Friday, April 4, 2008

Do No Harm and Mistakes

" Mark Twain reminds us that "if your only tool is a hammer, all problems look like nails." While the human service tool has undoubted efficacy in particular situations, like the hammer, it can also do great harm when used inappropriately."

"(E)valuation usually focuses on whether an intervention "made a difference." The intervention is presumed to help if it has any effect at all, and if it has no measurable effect, it is assumed not to have hurt."

John McKnight, The Careless Society: Community and its Counterfeits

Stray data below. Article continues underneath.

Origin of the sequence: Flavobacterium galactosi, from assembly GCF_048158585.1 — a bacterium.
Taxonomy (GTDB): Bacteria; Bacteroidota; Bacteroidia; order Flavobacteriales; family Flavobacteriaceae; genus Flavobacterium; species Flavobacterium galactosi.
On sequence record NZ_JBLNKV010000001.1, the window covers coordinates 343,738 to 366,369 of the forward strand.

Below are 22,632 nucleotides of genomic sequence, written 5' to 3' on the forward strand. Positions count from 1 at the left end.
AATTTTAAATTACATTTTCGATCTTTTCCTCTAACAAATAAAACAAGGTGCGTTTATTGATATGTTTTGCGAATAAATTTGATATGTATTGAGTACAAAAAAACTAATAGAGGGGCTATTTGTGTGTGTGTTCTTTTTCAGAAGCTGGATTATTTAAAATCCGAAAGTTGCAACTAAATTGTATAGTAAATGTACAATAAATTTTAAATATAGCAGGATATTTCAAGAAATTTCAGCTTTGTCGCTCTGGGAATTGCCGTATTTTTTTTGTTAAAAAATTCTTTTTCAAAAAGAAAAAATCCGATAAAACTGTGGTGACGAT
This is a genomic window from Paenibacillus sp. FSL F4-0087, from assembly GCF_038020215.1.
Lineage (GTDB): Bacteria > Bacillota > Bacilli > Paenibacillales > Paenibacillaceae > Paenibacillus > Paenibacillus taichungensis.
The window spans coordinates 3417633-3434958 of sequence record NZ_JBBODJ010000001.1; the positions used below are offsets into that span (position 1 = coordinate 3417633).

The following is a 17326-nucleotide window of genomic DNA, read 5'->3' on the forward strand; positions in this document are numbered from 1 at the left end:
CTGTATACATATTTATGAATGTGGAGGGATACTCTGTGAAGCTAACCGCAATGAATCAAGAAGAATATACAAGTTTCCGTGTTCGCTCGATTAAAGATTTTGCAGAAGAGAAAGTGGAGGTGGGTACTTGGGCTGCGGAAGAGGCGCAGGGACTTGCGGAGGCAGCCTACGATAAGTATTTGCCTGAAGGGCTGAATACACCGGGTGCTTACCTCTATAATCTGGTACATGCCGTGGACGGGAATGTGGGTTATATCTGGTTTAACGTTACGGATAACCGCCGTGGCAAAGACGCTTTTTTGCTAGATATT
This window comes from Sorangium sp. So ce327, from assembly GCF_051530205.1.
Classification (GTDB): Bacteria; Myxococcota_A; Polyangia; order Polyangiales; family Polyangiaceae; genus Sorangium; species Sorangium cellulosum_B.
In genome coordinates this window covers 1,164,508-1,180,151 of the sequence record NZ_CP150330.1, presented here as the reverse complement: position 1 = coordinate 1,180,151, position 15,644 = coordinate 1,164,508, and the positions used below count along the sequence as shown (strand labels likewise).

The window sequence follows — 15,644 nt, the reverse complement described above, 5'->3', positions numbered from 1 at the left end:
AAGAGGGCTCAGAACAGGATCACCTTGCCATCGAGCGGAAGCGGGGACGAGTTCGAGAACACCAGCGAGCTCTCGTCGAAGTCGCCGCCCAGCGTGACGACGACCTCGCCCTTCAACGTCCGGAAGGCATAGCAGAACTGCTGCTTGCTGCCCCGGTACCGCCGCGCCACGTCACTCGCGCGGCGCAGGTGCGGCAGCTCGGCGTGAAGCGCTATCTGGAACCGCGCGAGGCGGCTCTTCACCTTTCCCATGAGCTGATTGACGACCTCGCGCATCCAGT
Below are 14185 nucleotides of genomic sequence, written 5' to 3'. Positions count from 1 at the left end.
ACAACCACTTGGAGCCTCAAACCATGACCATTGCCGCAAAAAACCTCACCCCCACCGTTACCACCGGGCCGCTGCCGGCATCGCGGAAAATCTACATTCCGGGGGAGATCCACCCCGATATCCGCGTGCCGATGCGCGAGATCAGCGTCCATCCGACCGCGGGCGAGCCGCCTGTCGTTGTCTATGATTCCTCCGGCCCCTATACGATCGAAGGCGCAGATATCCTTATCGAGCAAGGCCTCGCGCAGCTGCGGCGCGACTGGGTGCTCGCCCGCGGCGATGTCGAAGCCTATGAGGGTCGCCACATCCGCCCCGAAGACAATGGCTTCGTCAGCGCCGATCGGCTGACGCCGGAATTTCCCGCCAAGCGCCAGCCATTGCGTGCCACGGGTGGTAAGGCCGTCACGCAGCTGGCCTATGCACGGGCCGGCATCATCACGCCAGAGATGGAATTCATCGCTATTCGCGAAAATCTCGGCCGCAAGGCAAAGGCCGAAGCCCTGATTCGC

Remember the admonition: Do No Harm? I received this oracular warning shortly after taking a job at a foundation from an old community development sage. There is even a DO NO HARM Initiative related to humanitarian interventions in world crisis situations. In my thinking about mistakes, I now have four categories in mind: 1) trial and error prototypes or innovations; 2) non constructive failures that comprise the range of human and organizational frailties; 3) constructive mistakes which occur despite our best efforts; and 4) the iatrogenic harms and collateral damage that result from our helpful interventions and programs. Think of the harms done when we encourage the proliferation of CDCs without hope of long-term sustainability, or the launching of sometimes doomed social enterprises in the hope of generating revenues for self-sufficiency. What about when our social investment dollars fuel hyper competition among nonprofits or the flawed replications of model projects? What damage is done to the already stressed civic fabric? Do our good intentions feed the cynicism that nothing works? We rarely account for these harms if we even are conscious of their existence.

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